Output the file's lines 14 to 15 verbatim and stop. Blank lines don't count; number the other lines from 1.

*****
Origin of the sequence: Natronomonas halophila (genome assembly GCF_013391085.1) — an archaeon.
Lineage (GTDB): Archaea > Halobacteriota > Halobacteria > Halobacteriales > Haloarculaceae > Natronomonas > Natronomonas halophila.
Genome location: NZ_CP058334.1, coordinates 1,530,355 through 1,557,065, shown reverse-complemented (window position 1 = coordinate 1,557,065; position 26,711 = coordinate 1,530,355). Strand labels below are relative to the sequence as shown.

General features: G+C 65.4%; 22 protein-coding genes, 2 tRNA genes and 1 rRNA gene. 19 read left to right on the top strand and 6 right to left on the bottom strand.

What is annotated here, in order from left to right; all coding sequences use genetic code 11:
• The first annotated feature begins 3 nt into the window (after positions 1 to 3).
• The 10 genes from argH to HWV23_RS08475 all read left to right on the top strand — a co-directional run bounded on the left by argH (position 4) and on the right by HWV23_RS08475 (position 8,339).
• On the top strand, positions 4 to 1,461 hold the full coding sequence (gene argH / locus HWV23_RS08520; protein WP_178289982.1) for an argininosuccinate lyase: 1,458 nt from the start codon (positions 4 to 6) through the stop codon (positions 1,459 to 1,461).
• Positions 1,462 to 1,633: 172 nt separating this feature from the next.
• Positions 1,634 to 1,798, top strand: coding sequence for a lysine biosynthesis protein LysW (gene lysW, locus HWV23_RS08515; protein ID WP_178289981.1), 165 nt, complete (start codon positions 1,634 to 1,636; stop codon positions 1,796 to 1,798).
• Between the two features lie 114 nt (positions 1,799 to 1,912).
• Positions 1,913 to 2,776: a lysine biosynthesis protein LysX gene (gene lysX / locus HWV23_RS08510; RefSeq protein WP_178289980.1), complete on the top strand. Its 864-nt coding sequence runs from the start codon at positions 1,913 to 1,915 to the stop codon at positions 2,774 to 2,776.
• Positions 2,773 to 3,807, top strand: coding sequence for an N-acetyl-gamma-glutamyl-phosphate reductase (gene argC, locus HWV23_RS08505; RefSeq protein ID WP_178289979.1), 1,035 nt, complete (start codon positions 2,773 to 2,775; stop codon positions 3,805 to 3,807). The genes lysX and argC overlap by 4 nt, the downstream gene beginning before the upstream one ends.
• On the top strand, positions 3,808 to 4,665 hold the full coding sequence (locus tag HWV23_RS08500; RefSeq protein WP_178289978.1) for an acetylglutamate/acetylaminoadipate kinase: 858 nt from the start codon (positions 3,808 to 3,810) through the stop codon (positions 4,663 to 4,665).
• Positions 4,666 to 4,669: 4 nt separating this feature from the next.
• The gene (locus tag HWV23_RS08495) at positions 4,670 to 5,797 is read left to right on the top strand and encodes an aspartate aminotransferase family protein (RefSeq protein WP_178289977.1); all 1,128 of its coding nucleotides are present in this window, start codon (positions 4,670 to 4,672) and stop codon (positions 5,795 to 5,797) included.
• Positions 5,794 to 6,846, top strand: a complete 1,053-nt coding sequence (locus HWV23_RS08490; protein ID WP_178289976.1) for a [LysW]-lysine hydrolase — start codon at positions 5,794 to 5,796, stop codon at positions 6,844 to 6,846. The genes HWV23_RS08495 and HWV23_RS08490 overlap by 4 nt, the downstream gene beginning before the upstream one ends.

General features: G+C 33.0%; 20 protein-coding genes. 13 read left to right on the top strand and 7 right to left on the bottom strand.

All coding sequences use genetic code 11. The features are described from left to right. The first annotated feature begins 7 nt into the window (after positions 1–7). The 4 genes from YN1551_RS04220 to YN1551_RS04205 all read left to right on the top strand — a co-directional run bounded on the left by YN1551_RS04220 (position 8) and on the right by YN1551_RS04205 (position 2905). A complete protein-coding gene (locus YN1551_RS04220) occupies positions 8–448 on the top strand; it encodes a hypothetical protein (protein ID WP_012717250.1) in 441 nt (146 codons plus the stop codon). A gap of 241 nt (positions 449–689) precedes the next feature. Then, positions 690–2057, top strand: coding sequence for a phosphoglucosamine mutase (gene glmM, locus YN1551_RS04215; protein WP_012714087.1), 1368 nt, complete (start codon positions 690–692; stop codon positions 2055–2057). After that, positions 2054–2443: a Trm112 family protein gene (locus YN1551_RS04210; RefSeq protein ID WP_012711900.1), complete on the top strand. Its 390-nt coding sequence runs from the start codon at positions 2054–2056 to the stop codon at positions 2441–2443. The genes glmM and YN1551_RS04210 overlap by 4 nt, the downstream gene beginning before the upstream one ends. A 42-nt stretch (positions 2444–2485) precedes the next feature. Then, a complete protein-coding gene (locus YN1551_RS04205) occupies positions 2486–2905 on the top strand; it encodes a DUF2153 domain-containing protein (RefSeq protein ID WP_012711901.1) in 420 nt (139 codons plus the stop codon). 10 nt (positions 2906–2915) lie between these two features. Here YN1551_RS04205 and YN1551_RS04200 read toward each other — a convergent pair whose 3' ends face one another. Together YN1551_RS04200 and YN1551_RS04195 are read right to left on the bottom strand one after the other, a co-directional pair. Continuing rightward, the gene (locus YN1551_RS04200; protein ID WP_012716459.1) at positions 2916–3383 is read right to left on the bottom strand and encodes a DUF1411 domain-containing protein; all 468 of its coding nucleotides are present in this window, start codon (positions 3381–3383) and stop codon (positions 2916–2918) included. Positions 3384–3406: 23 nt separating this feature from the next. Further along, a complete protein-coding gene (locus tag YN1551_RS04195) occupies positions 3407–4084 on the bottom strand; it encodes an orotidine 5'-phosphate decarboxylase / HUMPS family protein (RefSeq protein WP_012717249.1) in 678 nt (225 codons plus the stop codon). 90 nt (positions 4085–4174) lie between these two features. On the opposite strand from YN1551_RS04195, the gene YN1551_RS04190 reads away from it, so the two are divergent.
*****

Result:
• On the top strand, positions 3,808 to 4,665 hold the full coding sequence (locus tag HWV23_RS08500; RefSeq protein WP_178289978.1) for an acetylglutamate/acetylaminoadipate kinase: 858 nt from the start codon (positions 3,808 to 3,810) through the stop codon (positions 4,663 to 4,665).
• Positions 4,666 to 4,669: 4 nt separating this feature from the next.